|Publication number||US6084393 A|
|Application number||US 09/418,483|
|Publication date||Jul 4, 2000|
|Filing date||Oct 15, 1999|
|Priority date||Oct 15, 1999|
|Publication number||09418483, 418483, US 6084393 A, US 6084393A, US-A-6084393, US6084393 A, US6084393A|
|Inventors||Norbert Edward Yankielun|
|Original Assignee||U.S. Army Corps Of Engineers As Represented By The Secretary Of The Army|
|Export Citation||BiBTeX, EndNote, RefMan|
|Patent Citations (9), Referenced by (12), Classifications (11), Legal Events (5)|
|External Links: USPTO, USPTO Assignment, Espacenet|
1. Field of the Invention
The invention relates to detection and monitoring devices and is directed more particularly to an assembly for detecting and monitoring the presence of scour in underwater beds, such as river beds, navigational channels, and the like.
2. Description of the Prior Art
Scour is a severe problem that results in millions of dollars of damage to infrastructure and substantial loss of life annually. Scour occurs during times of high tides, hurricanes, rapid river flow, and icing conditions when sediment, including rocks, gravel, sand, and silt, are transported by currents, undermining bridge pier foundations, submarine utility cables and pipelines, and filling in navigational channels. Scour is dynamic; ablation and deposition can occur during the same high energy hydrodynamic event. The net effect cannot be easily predicted nor readily monitored in real-time.
Bridge scour monitoring technologies are known. In U.S. Pat. No. 5,784,338, issued Jul. 21, 1998 to Norbert E. Yankielun et al, an instrument called a "time domain reflectomer" (TDR) is directly connected to a parallel transmission line consisting of a pair of robust, specially fabricated non-corroding rods or wires. The principle of TDR is known, described in the technical literature, and applied to numerous measurement and testing applications. This technique was applied to scour detection and monitoring in the '338 patent, which is incorporated herein by reference. TDR operates by generating an electromagnetic pulse, or a fast rise time step, and coupling it to a transmission line. The pulse propagates down the transmission line at a fixed and calculable velocity, a function of the speed of light and the electrical and physical characteristics of the transmission line. The pulse propagates down the transmission line until the end of the line is reached, and is then reflected back toward the source. The time in seconds that it takes for the pulse to propagate down and back the length of the transmission line is called the "round trip travel time" and is calculated as described in the '338 patent.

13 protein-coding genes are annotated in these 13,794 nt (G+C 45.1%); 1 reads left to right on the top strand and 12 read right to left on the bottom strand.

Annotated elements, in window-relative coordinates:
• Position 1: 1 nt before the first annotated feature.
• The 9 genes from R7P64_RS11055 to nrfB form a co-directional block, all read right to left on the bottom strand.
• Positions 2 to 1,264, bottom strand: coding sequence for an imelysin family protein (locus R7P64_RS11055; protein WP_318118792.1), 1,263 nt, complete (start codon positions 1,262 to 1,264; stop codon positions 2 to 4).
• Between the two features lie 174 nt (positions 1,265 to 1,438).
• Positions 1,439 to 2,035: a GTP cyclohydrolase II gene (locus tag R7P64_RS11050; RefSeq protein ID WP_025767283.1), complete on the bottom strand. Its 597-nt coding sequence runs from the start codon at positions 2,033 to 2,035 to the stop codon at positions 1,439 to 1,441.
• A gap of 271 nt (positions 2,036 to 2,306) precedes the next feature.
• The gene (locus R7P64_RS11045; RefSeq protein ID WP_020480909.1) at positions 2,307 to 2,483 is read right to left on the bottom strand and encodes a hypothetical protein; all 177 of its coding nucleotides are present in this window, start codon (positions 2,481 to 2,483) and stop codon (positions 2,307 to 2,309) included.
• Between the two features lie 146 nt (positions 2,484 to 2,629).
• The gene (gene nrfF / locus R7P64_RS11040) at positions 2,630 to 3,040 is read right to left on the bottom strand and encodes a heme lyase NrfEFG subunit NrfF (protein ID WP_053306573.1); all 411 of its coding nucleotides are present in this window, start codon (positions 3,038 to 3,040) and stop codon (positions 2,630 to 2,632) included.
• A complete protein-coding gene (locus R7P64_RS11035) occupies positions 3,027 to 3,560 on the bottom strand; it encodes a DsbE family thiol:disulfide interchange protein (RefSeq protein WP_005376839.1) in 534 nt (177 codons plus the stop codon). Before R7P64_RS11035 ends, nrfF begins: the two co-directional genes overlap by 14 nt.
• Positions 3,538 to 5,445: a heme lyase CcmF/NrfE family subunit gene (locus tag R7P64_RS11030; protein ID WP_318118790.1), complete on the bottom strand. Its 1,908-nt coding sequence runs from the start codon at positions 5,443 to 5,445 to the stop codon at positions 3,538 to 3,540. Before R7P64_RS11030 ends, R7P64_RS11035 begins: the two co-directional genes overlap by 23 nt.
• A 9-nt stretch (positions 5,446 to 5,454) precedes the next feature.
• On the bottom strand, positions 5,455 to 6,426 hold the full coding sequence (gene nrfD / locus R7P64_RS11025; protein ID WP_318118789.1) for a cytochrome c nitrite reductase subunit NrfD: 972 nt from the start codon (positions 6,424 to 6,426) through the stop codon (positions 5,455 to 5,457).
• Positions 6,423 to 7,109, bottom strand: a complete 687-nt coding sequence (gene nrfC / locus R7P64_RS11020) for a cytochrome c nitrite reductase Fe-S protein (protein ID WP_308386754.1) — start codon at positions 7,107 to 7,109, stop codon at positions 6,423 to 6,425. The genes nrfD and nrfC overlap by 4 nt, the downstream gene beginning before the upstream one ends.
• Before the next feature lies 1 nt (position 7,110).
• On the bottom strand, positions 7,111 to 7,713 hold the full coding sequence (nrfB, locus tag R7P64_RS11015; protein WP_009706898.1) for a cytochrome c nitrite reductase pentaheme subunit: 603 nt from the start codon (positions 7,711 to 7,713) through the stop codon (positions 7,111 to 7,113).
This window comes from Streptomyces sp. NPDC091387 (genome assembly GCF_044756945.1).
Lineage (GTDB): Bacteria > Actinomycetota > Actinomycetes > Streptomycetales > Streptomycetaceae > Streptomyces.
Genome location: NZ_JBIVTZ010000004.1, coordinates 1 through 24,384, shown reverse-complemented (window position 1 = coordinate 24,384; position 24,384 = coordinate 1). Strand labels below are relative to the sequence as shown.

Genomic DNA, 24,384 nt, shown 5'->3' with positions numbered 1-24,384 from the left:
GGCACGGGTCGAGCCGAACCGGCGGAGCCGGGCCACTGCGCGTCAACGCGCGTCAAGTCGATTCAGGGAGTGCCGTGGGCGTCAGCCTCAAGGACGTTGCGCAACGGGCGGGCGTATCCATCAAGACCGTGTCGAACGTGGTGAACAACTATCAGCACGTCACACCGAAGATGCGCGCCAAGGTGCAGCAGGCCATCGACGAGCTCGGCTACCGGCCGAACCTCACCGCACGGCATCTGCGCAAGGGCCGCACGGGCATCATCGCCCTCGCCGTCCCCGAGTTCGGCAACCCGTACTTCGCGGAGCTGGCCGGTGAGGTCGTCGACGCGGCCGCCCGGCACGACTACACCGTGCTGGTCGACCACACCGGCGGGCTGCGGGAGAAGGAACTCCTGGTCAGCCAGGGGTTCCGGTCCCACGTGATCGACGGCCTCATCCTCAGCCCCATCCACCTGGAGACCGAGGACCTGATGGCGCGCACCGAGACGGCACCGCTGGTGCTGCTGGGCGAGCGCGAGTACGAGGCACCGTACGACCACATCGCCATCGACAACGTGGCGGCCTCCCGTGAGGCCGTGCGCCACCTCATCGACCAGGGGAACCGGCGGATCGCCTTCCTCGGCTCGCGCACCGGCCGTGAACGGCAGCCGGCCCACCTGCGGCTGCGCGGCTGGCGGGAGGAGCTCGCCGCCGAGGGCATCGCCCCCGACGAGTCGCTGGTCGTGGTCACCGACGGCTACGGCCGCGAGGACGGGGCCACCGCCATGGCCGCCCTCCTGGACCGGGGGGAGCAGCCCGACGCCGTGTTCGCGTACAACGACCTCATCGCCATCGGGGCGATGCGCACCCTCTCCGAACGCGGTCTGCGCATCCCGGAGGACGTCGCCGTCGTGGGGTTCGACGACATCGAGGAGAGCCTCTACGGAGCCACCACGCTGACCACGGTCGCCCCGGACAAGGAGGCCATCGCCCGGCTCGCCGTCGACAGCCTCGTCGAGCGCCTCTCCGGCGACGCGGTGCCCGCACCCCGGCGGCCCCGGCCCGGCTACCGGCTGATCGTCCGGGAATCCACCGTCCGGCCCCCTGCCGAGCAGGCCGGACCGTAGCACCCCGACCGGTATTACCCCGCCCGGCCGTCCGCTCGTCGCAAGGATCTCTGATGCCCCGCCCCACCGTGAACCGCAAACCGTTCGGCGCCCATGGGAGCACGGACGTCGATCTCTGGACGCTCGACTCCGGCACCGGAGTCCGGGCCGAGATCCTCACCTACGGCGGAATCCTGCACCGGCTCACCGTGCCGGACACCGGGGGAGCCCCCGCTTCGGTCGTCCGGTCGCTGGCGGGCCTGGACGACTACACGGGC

For a two wire parallel transmission line, changes in the dielectric media in the immediate surrounding volume causes a change in the round trip travel time. Freshwater has a relatively high dielectric constant and dry sedimentary materials (e.g.: soil, gravel and stone) have a relatively low dielectric constant. Wet sediment has a dielectric constant that is a mixture of those of water and dry soil. The dielectric constant of this mixture will vary depending upon the local sedimentary material constituency, but in all cases of bulk dielectric (bulk index of refraction) of the mixture will be less than that of liquid water alone and significantly greater than that of the dry sedimentary materials. Some sediment materials, particularly clay-based sediments, can be extremely "lossy". This lossy behavior of the soil is exhibited by a severe attenuation of an electromagnetic pulse as it propagates along a transmission line surrounded by such materials. The pulse, when launched from a TDR will dissipate as it travels along the transmission line. Sufficient dissipation will reduce the reflected pulse energy below a detectable level.